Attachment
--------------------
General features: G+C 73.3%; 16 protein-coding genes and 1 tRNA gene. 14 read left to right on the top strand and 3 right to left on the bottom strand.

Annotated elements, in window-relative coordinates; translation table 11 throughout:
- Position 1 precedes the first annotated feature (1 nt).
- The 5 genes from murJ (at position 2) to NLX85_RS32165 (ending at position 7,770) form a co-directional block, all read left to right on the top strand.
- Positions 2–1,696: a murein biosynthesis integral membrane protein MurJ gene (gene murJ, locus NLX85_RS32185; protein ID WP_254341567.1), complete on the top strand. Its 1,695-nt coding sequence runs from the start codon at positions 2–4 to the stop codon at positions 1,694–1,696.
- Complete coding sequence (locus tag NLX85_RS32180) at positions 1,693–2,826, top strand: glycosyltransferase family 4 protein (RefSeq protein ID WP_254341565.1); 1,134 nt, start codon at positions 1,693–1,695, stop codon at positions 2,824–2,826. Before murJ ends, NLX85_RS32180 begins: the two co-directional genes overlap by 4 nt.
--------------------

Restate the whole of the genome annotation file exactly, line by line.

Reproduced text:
General features: G+C 73.3%; 16 protein-coding genes and 1 tRNA gene. 14 read left to right on the top strand and 3 right to left on the bottom strand.

Annotated elements, in window-relative coordinates; translation table 11 throughout:
- Position 1 precedes the first annotated feature (1 nt).
- The 5 genes from murJ (at position 2) to NLX85_RS32165 (ending at position 7,770) form a co-directional block, all read left to right on the top strand.
- Positions 2–1,696: a murein biosynthesis integral membrane protein MurJ gene (gene murJ, locus NLX85_RS32185; protein ID WP_254341567.1), complete on the top strand. Its 1,695-nt coding sequence runs from the start codon at positions 2–4 to the stop codon at positions 1,694–1,696.
- Complete coding sequence (locus tag NLX85_RS32180) at positions 1,693–2,826, top strand: glycosyltransferase family 4 protein (RefSeq protein ID WP_254341565.1); 1,134 nt, start codon at positions 1,693–1,695, stop codon at positions 2,824–2,826. Before murJ ends, NLX85_RS32180 begins: the two co-directional genes overlap by 4 nt.